As we discussed above, supplier audits can be preventative as well as correctiveremedial. For example, between 2015 and 2018, Chipotle had a series of food safety issues in the US, resulting in a $25 million fine they had to pay out in 2022. Their sales slouched for the following few years after the incidents were published and consumer trust was eroded. If they had performed regular audits on their processes, it’s possible they could have avoided the penalty, and more importantly, the reputational damages.
Supplier audits can build trust by increasing visibility within your factories. Without boots on the ground, it’s hard to know that a product, process, or system is adhering to your benchmarked expectations. For suppliers, even the knowledge that an audit is forthcoming can increase their quality and compliance checks.
More importantly, supplier audits offer an opportunity for a conversation. When used regularly, they create close ties between manufacturer and supplier, increasing productivity, customer satisfaction, adherence to regulatory standards, and a manufacturer, retailer, or importer’s bottom line.
There are four key categories of supplier audits, each with a specific focus. In this section, we will explore each of these categories in detail, explaining how they help ensure high standards of quality and performance across the supply chain.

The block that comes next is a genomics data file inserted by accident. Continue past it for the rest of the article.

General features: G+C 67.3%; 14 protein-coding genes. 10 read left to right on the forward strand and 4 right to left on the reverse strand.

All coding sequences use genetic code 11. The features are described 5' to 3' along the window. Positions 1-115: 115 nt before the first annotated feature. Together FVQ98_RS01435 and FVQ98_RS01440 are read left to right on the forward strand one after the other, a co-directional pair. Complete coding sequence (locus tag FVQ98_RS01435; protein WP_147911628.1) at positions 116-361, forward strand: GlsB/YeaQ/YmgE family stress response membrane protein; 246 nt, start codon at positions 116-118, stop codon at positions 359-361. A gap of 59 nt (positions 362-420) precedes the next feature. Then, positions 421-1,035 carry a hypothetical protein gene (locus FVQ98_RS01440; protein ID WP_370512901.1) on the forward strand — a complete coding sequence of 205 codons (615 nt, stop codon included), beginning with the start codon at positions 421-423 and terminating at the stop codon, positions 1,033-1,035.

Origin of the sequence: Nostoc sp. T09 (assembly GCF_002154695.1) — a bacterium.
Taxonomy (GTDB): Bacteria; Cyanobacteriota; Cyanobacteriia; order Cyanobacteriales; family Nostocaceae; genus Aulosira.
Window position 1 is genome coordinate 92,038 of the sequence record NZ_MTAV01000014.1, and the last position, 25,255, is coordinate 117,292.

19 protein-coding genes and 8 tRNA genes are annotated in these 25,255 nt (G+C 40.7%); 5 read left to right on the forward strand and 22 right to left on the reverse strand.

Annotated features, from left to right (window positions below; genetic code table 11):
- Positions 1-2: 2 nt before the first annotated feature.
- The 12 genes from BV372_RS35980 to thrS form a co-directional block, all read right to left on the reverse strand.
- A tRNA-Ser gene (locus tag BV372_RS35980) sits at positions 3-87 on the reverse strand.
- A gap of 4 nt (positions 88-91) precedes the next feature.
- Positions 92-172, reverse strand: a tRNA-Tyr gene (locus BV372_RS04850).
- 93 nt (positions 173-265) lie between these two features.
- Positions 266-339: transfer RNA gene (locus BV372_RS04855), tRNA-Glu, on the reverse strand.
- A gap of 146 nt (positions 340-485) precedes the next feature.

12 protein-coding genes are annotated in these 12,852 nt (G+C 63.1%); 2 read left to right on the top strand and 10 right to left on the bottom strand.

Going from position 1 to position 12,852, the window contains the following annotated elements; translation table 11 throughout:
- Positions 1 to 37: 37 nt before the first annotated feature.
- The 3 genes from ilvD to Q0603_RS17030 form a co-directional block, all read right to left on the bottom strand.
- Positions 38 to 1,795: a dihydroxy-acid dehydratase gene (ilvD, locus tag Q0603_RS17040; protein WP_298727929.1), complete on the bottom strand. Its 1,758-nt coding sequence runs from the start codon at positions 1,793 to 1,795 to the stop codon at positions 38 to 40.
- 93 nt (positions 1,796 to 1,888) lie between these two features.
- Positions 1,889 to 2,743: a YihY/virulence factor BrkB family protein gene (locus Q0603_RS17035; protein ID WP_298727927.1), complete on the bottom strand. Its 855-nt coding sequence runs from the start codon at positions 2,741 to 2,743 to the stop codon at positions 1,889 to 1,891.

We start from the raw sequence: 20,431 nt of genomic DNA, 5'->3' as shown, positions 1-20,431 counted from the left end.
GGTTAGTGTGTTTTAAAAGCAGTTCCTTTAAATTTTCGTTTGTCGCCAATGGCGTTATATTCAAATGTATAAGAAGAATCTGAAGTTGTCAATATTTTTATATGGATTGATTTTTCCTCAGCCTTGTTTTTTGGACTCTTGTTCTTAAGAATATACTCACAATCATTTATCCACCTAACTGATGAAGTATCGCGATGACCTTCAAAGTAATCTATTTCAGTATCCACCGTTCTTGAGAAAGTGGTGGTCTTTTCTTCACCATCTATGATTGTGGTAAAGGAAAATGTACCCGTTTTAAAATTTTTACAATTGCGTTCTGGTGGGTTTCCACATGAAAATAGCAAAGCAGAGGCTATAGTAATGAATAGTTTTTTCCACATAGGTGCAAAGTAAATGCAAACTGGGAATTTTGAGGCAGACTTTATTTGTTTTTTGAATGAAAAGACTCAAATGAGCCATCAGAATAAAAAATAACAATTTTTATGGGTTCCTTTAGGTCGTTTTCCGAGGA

A system audit involves evaluating the effectiveness and efficiency of a management system as a whole, rather than focusing on individual components or processes. They are meant to examine the processes, personnel, function, timing, and location of tasks within the supply chain in accordance with specified criteria. These types of audits provide a high-level view of your operations in order to help you understand any areas of your supply chain system that require improvement.
Process audits evaluate discrete steps within the supply chain in detail. Each step of the process is evaluated with attention to performance and outcomes related to the preceding step. All of the components required to create the finished product including machinery, personnel, and raw materials are evaluated and compared to a set of guidelines, principles, performance measures, or instructions.
Product audits examine a finished product against specifications before it’s shipped to an end user or retail market. Specifications include functional performance, aesthetic appearance, and dimensional consistency. A product audit might determine that a step in the production process is misaligned and needs retooling, or that the quality system as a whole needs adjustment.
Compliance audits are a bit different in nature from the previous three types of audits. System, process, and product audits provide feedback to each other and are based on internally defined specifications. In contrast, compliance audits aim to align process and product specifications with written documentation by either verifying or disqualifying. It is a process that determines unequivocally whether or not specifications are met.
This type of audit can also require conformity to an external specification (for example government-issued standards) that might require larger changes to the supply chain. Common compliance audits include ethical audits, environmental audits, C-TPAT audits and food safety audits.
Within these four categories, there are a wide range of supplier audit programs. Each type helps you evaluate your suppliers’ adherence to different metrics or standards, whether that’s product quality standards, international regulations, or ethical standards.
Manufacturing Audits: Manufacturing audits are conducted to make sure suppliers are manufacturing your products to your specifications and following processes correctly.